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Militias Use Civilians as Human Shields in Congo

Militia fighters are using civilians as human shields in fighting against hundreds of U.N. peacekeepers and thousands of government soldiers in eastern Congo. Just months ahead of Congo's planned elections, spokesmen for the U.N. force and the Congolese army say they are fighting militias in the far northeast and Rwandan rebels to the south.

With just months remaining before the Democratic Republic of Congo is due to hold historic elections, war still simmers across much of the volatile and mineral-rich east.

The scale of the insecurity was made clear this week when U.N. peacekeepers and the Congolese army launched joint operations against a range of militias and rebels still operating despite three years of official peace. A spokesman for the U.N. mission said militia fighters in the northeastern Ituri district are using civilians in the town they hold as human shields to try and block an attack by thousands of U.N. and government soldiers.

Some government soldiers as well as militiamen have been killed in the fighting, which has been described as heavy. The U.N. has deployed helicopter gun ships, armored personnel carriers and mortar teams.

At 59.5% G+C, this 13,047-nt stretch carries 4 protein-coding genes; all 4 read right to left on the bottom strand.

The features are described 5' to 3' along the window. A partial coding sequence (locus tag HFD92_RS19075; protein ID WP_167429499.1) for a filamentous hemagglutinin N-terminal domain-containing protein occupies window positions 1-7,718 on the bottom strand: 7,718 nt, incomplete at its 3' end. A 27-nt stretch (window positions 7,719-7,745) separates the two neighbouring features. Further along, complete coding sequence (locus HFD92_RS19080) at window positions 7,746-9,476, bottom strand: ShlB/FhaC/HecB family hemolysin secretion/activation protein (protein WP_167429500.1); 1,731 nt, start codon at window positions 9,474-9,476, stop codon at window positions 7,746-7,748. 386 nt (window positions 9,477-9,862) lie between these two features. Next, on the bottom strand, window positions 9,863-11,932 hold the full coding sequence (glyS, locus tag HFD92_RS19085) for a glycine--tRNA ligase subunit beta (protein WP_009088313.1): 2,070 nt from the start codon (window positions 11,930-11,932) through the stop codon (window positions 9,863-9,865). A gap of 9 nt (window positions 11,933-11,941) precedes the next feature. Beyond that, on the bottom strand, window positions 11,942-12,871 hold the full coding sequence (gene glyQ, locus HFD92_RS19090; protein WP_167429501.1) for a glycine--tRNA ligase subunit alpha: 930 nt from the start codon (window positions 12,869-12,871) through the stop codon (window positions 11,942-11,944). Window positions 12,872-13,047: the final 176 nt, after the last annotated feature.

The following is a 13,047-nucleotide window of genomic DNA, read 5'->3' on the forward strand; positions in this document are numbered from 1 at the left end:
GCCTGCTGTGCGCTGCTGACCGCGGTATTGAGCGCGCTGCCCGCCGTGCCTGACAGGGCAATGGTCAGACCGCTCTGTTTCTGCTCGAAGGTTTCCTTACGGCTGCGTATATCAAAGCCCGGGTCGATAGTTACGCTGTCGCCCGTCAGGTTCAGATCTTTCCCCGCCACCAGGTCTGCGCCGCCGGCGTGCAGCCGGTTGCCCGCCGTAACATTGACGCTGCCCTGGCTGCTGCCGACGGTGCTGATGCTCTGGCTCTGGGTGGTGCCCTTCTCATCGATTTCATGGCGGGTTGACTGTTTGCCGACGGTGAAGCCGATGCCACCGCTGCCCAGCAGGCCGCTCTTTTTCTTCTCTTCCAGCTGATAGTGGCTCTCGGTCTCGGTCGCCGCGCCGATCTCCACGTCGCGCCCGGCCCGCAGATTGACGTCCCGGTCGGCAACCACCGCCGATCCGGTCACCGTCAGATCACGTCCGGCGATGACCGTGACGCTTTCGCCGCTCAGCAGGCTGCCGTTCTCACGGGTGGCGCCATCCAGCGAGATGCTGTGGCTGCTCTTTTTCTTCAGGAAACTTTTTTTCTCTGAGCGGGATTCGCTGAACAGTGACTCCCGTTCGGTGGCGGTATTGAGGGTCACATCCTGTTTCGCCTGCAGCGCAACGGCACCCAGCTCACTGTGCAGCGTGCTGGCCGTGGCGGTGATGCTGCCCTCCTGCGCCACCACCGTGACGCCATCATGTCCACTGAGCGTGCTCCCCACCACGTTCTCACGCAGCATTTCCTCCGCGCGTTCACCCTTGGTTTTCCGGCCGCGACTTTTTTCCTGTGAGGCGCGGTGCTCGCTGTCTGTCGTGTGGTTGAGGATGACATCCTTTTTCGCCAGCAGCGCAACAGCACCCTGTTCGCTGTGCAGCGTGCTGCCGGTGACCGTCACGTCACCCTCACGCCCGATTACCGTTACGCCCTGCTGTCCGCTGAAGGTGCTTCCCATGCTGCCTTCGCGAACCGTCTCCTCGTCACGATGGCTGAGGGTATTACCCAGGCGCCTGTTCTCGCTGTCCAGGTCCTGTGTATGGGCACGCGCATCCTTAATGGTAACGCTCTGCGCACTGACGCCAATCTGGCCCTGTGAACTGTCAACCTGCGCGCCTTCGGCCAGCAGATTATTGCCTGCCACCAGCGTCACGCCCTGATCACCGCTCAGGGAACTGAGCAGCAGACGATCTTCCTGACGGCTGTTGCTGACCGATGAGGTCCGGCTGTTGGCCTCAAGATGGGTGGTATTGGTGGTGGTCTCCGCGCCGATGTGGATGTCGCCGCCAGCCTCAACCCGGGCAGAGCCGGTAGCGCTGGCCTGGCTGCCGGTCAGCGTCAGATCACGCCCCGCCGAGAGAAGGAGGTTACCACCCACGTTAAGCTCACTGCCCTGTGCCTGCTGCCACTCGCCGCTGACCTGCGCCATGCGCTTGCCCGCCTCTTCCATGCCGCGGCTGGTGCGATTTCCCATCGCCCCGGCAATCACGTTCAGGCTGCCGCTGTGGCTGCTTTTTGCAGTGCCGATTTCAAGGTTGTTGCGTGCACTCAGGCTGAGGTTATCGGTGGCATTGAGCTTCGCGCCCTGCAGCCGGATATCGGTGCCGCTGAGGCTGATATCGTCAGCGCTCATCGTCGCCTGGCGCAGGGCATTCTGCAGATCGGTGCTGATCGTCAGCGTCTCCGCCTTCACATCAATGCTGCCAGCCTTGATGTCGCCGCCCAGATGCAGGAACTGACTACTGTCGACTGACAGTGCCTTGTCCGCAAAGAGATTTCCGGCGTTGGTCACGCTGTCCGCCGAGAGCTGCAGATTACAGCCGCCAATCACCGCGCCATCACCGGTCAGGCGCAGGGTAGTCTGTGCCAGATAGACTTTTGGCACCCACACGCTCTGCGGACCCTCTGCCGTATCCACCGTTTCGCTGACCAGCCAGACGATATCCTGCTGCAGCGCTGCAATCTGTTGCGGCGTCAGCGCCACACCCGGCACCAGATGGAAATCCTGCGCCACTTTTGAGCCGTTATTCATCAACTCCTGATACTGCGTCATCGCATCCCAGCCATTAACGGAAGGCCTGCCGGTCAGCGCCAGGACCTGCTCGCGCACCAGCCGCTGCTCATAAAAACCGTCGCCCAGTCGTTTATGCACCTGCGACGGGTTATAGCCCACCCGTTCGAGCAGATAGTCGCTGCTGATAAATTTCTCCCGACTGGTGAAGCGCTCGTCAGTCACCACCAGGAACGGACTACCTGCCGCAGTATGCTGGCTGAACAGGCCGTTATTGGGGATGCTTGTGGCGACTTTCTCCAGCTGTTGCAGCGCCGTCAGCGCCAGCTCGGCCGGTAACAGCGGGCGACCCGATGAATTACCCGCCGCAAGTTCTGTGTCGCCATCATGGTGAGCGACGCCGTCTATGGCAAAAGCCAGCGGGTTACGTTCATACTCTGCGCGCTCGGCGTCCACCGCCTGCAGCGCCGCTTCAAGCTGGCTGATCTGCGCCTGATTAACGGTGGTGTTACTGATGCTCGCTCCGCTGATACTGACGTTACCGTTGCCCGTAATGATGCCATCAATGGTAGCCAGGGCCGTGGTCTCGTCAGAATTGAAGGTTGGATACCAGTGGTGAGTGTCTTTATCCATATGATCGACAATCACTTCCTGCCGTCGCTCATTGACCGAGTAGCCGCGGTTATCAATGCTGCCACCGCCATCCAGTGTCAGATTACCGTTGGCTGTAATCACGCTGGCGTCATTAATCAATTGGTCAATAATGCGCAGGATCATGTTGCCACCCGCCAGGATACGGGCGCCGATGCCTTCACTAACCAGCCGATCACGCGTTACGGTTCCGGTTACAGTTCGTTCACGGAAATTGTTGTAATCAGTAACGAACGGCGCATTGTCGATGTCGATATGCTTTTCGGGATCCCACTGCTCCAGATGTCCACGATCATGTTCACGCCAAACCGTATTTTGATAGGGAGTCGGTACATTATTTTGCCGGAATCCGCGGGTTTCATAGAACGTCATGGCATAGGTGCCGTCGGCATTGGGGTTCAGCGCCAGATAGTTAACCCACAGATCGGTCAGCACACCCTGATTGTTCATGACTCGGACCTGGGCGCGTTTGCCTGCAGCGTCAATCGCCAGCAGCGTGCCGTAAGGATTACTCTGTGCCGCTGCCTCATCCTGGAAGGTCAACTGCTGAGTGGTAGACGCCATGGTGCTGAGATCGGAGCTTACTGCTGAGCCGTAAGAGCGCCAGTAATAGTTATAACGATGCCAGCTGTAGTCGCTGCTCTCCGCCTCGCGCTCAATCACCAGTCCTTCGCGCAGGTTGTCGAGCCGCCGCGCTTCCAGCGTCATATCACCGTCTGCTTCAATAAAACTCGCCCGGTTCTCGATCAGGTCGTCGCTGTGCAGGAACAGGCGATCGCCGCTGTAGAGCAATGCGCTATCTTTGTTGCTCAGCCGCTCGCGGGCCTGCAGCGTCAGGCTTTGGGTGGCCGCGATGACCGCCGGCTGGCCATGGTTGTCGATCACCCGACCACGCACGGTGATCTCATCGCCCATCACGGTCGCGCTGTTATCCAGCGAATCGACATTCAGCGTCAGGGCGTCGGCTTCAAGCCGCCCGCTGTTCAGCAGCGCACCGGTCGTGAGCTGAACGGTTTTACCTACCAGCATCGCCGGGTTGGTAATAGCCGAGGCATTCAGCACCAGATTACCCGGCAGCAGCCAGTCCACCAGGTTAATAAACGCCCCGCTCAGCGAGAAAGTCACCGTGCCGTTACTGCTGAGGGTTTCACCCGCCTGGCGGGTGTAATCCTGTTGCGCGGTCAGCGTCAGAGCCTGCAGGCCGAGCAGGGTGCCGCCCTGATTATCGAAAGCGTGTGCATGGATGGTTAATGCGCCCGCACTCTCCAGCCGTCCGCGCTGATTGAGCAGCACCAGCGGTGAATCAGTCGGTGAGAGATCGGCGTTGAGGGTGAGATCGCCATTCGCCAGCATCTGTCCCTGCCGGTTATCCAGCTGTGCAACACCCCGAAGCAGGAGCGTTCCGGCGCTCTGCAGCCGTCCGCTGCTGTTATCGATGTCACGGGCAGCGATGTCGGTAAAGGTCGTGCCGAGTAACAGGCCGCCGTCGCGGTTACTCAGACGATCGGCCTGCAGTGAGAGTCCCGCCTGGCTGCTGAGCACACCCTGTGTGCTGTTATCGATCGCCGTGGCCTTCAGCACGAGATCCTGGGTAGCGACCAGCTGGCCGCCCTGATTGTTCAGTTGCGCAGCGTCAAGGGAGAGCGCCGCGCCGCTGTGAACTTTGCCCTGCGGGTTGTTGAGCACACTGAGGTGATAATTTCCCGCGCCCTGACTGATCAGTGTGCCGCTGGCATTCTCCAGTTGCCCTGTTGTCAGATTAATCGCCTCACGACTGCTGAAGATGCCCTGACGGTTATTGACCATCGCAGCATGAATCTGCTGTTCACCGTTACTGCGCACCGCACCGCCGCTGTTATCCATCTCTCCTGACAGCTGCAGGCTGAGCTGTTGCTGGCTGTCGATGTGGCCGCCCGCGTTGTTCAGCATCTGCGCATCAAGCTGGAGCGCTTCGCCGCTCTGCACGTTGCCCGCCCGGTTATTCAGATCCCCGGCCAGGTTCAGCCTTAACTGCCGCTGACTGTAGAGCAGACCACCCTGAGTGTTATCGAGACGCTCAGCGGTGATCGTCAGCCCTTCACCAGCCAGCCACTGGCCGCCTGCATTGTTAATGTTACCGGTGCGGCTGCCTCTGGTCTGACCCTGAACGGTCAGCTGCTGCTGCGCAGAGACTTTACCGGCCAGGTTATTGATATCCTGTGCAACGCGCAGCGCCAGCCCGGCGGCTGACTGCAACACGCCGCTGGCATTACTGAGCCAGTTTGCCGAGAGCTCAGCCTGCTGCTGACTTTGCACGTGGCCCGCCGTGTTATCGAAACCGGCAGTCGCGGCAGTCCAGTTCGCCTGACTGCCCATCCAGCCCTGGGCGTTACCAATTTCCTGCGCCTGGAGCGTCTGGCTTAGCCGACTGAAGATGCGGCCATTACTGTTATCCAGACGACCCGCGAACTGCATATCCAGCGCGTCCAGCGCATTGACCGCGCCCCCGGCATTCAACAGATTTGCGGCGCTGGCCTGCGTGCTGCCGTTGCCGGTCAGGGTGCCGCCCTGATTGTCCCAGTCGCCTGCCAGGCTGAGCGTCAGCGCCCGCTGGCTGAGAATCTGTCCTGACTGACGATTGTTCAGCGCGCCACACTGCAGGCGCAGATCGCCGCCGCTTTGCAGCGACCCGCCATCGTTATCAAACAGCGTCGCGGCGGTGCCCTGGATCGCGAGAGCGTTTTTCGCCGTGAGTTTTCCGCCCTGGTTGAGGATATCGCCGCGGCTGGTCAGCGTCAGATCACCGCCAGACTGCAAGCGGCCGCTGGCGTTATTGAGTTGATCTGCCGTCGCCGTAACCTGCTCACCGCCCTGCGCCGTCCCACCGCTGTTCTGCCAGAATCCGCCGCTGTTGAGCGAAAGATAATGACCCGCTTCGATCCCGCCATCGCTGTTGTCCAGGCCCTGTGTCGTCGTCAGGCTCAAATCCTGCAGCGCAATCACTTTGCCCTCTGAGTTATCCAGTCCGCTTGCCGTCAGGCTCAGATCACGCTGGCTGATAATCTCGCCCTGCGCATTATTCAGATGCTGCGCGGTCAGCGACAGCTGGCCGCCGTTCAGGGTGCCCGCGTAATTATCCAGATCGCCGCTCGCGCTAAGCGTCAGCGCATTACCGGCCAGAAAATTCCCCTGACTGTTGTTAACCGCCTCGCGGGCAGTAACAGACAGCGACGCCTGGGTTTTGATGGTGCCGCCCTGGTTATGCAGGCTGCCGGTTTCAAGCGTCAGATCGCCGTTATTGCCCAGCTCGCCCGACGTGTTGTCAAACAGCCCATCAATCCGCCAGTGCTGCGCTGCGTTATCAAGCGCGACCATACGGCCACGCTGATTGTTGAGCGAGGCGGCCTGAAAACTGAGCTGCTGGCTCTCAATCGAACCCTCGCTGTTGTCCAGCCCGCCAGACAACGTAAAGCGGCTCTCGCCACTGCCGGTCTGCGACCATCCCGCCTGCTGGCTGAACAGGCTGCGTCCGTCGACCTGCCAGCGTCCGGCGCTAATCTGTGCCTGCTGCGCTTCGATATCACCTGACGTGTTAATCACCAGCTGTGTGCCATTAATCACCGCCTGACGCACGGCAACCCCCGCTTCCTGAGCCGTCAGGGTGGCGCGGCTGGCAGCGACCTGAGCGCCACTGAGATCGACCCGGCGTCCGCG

Long-criticized for standing idly by and failing to do enough to protect civilians, the U.N. mission has taken a more robust approach to try and pacify the vast country ahead of elections, which are due by mid-2006. But they have to support the fledgling army, which is meant to draw from the various factions that fought in Congo's five-year war but remains chaotic, ill-disciplined and seldom paid.

A second on-going joint operation is being carried out by U.N. and government soldiers hundreds of kilometers to the south, where Rwandan Hutu rebels continue to hide in the jungle.

Spokesmen for the U.N. and the army said fighting had taken place and they had chased the rebels from their bases. But they would continue to put pressure on the rebels until they disarmed, the spokesmen added.

Through a long and complicated electoral process, Congo is trying to hold the first democratic poll in over 40 years and draw a line under decades of dictatorship, war and chaos.